Encyclopedia of Pain

2007 Edition

Allodynia and Alloknesis

  • Robert H. LaMotte
Reference work entry
DOI: https://doi.org/10.1007/978-3-540-29805-2_154


Alloknesis and Allodynia


Allodynia and alloknesis are abnormal sensory states wherein normally innocuous stimuli elicit unpleasant sensations or aversive responses.

 Allodynia is the  nociceptive sensation or aversive response evoked by a stimulus that is normally non-nociceptive (“allo” – “other”; “dynia” - pain). For example, a light stroking of the skin produced by the lateral motion of clothing, or the heat produced by the body are stimuli that do not elicit nociceptive sensations or responses under normal circumstances. However, these stimuli may become nociceptive after a cutaneous injury produced, for example, by sunburn. In contrast,  hyperalgesia is defined as the abnormal nociceptive state in which a normally painful stimulus such as the prick of a needle elicits a greater than normal duration and/or magnitude of pain.

 Alloknesis is the itch or  pruriceptive sensation (from the Latin word prurire, to itch) or scratching behavior evoked by a stimulus that...

This is a preview of subscription content, log in to check access.


  1. 1.
    Atanassoff PG, Brull SJ, Zhang JM et al. (1999) Enhancement of experimental pruritus and mechanically evoked dysesthesias with local anesthesia. Somatosen Mot Res 16:299–303Google Scholar
  2. 2.
    Brull SJ, Atanassoff PG, Silverman DG et al. (1999) Attenuation of experimental pruritus and mechanically evoked dysesthesias in an area of cutaneous allodynia. Somatosen Mot Res 16:291–298Google Scholar
  3. 3.
    Graham DT, Goodell H, Wolff HG (1951) Neural mechanisms involved in itch, “itchy skin,” and tickle sensations. J Clin Invest 30:37–49Google Scholar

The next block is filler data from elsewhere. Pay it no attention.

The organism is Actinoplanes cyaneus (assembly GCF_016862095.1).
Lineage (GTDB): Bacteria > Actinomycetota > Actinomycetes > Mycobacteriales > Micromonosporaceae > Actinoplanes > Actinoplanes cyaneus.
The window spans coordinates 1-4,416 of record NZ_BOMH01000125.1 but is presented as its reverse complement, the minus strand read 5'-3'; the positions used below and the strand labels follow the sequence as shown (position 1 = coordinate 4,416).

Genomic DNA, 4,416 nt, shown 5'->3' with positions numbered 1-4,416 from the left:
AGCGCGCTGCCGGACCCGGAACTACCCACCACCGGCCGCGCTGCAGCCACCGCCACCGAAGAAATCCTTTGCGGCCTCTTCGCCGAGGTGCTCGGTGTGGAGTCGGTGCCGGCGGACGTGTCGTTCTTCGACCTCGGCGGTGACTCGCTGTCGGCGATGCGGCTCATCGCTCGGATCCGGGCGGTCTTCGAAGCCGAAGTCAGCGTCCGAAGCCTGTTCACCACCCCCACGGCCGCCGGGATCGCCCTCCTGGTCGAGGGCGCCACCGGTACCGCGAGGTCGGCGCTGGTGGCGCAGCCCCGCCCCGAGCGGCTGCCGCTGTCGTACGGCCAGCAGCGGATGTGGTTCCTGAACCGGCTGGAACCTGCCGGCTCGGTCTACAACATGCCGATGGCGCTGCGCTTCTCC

4. 4.
    Handwerker HO, Forster C, Kirchoff C (1991) Discharge properties of human C-fibres induced by itching and burning stimuli. J Neurophysiol 66:307–315Google Scholar
  5. 5.
    Handwerker HO (1992) Pain and allodynia, itch and alloknesis: an alternative hypothesis. Am Pain Soc J 1:135–138Google Scholar
  6. 6.
    LaMotte RH, Shain CN, Simone DA et al. (1991) Neurogenic hyperalgesia: Psychophysical studies of underlying mechanisms. J Neurophysiol 66:190–211Google Scholar
  7. 7.
    LaMotte RH (1992) Subpopulations of “nocifensor neurons” contributing to pain and allodynia, itch and alloknesis. Amer Pain Soc J 1:115–126Google Scholar
  8. 8.
    Magerl W, Westerman RA, Mohner B et al. (1990) Properties of transdermal histamine iontophoresis: differential effects of season, gender and body region. J Invest Dermatol 94:347–352Google Scholar
  9. 9.
    Nilsson H-JA, Levinsson A, Schouenborg J (1997) Cutaneous field stimulation (CFS) – a new powerful method to combat itch. Pain 71:49–55Google Scholar
  10. 10.
    Schmelz M, Schmidt R, Bickel A et al. (1997) Specific C-receptors for itch in human skin. J Neurosci 17:8003–8008Google Scholar
  11. 11.
    Schmelz M, Schmidt R, Weidner C et al. (2003) Chemical response pattern of dofferent classes of C-nociceptors to pruritogens and algogens. J Neurophysiol 89:2441–2448Google Scholar
  12. 12.
    Shelley WB, Arthur RP (1957) The neurohistology and neurophysiology of the itch sensation in man. Arch Dermatol 76:296–323Google Scholar
  13. 13.
    Simone DA, Oh U, Sorkin LS et al. (1991a) Neurogenic hyperalgesia: Central neural correlates in responses of spinothalamic tract neurons. J Neurophysiol 66:228–246Google Scholar
  14. 14.
    Simone DA, Alreja M, LaMotte RH (1991b) Psychophysical studies of the itch sensation and itchy skin (“alloknesis") produced by intracutaneous injection of histamine. Somatosens Motor Res 8:271–279Google Scholar
  15. 15.
    Tuckett RP, Wei JY (1987) Response to an itch-producing substance in cats, II. Cutaneous receptor populations with unmyelinated axons. Brain Res 413:87–94Google Scholar
  16. 16.
    Ward L, Wright E, McMahon SB (1996) A comparison of the effects of noxious and innocuous counterstimuli on experimentally induced itch and pain. Pain 64:129–138Google Scholar
  17. 17.
    Wei JY, Tuckett RP (1991) Response of cat ventrolateral spinal axons to an itch-producing stimulus (cowhage). Somatosens Motor Res 8:227–239Google Scholar

Copyright information

© Springer-Verlag Berlin Heidelberg 2007

Authors and Affiliations

  • Robert H. LaMotte
    • 1
  1. 1.Department of AnesthesiologyYale School of MedicineNew HavenUSA